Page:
ESA Protections Sought For Tucson Shovel-nosed Snake

The USFWS first warranted the snake needed protections and then reversed it in 2014.
Tucson Shovel Nosed Usgs Fpwc
The Tucson shovel-nosed snake has a limited range in Arizona. It feeds on scorpions. Photo by USGS.

The Tucson shovel-nosed snake (Chionactis occipitalis klauberi) a beautiful snake native to Arizona that is noted for its black and red stripes should be listed as an endangered species because the reptile’s prime habitat is threatened by urban sprawl, according to a petition the Center for Biological Diversity sent to the U.S. Fish and Wildlife Service.

“The lovely Tucson shovel-nosed snake needed protection in 2004 when we first filed a petition, and it still needs it today,” Noah Greenwald, endangered species director with the Center said in a statement released to the media. “Federal safeguards for this snake will mean preserving more of the natural desert we all love.”

The snake’s range is limited to areas in Pima, Pinal and Maricopa counties, which is also known as the “Sun Corridor megapolitan” due primary to the rapid pace of development. The Center says that the reptile only can be found on flat, valley bottoms, which is the same area that is considered prime development space.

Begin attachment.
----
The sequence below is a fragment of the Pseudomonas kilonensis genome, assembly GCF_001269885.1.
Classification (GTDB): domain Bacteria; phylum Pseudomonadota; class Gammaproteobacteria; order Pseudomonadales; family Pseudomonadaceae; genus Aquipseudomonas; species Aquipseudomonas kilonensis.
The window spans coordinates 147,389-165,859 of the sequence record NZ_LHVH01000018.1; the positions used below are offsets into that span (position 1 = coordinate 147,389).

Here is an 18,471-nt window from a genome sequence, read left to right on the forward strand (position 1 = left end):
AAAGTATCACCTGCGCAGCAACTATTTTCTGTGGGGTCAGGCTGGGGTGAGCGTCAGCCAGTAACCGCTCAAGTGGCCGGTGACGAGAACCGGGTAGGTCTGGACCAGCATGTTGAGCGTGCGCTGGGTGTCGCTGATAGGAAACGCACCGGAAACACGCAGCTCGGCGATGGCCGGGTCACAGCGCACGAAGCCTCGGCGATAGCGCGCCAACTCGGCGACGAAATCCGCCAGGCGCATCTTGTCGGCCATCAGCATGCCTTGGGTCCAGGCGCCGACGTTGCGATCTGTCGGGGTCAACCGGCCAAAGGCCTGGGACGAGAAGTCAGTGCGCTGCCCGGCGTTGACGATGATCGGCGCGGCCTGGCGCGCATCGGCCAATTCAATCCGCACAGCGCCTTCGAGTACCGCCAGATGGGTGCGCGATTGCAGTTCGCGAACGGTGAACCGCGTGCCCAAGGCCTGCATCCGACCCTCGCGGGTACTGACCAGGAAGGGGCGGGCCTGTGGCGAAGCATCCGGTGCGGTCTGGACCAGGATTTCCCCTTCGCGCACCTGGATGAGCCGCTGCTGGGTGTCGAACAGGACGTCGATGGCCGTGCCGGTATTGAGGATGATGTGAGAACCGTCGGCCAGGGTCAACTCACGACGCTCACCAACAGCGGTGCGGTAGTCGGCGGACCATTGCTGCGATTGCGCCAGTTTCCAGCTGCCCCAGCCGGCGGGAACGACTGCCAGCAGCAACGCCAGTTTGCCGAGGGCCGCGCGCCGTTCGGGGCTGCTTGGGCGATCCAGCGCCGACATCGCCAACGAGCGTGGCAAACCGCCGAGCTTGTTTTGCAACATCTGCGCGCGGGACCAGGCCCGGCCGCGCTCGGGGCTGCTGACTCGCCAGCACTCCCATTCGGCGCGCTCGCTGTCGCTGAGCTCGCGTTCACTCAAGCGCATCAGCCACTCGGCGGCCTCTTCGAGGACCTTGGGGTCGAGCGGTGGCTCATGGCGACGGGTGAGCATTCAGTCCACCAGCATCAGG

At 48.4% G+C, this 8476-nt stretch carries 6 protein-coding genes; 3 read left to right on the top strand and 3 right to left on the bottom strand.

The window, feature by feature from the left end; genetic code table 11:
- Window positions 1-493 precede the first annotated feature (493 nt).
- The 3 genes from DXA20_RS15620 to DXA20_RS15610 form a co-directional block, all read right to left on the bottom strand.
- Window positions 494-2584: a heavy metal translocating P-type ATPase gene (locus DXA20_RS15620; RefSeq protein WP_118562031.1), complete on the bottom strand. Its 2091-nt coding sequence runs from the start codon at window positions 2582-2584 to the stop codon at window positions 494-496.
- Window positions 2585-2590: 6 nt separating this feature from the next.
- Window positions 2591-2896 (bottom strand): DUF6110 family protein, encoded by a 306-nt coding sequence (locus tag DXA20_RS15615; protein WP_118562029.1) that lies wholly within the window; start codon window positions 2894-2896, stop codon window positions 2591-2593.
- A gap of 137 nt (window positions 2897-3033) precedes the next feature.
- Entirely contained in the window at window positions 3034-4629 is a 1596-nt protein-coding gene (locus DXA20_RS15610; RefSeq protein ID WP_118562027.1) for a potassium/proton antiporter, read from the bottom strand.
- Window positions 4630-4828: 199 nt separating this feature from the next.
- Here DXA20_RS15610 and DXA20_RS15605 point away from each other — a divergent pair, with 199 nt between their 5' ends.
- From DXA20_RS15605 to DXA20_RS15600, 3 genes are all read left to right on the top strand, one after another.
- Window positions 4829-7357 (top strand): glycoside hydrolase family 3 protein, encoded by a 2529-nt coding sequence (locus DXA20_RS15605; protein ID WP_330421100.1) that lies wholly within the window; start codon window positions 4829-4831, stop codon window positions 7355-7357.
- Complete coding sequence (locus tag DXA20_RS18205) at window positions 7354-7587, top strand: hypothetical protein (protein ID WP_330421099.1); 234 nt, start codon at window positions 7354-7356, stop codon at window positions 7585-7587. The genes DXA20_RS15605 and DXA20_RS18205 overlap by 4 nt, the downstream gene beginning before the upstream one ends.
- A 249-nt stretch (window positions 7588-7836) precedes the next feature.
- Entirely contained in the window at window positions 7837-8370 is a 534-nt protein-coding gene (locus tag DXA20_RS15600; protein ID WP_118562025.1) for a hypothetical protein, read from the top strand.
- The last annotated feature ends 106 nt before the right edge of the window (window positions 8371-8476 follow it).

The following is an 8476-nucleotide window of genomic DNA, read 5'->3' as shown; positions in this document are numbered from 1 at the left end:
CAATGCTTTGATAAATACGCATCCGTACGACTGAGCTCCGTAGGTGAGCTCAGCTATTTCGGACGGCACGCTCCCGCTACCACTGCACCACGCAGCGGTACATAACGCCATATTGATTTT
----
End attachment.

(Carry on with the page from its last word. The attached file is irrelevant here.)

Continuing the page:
The Center first petitioned the USFWS in 2004 to protect the snake. The service found in 2010 that the snake warranted protections but then put the reptile on the candidate list instead. In 2014, the USFWS reversed its position and determined that it didn’t warrant any protections at all.


Sand And Scrub-dwelling Snake Species

X-Ray Footage Of A Shovel-Nose Snake Moving Under A Sand Bed


A study commissioned by the Center found that the snake, which glides through sandy soil as if it is swimming effortlessly, has lost 39 percent of its habitat, and the remaining habitat is vulnerable to development.

Tucson Shovel-nosed Snake Information

The Tucson shovel-nosed snake grows to less than 2-feet in length and has a shovel shaped nose and an inset lower jaw, which enables it to burrow through soil fairly effortlessly. The color of the snake, a pale yellow to cream colored body with black and red bands, mimics that of the venomous coral snake. It is often found in soft soils, sandy loams and sparse gravel. It feeds on scorpions.

Categories: Snake Information & News, Wild Snakes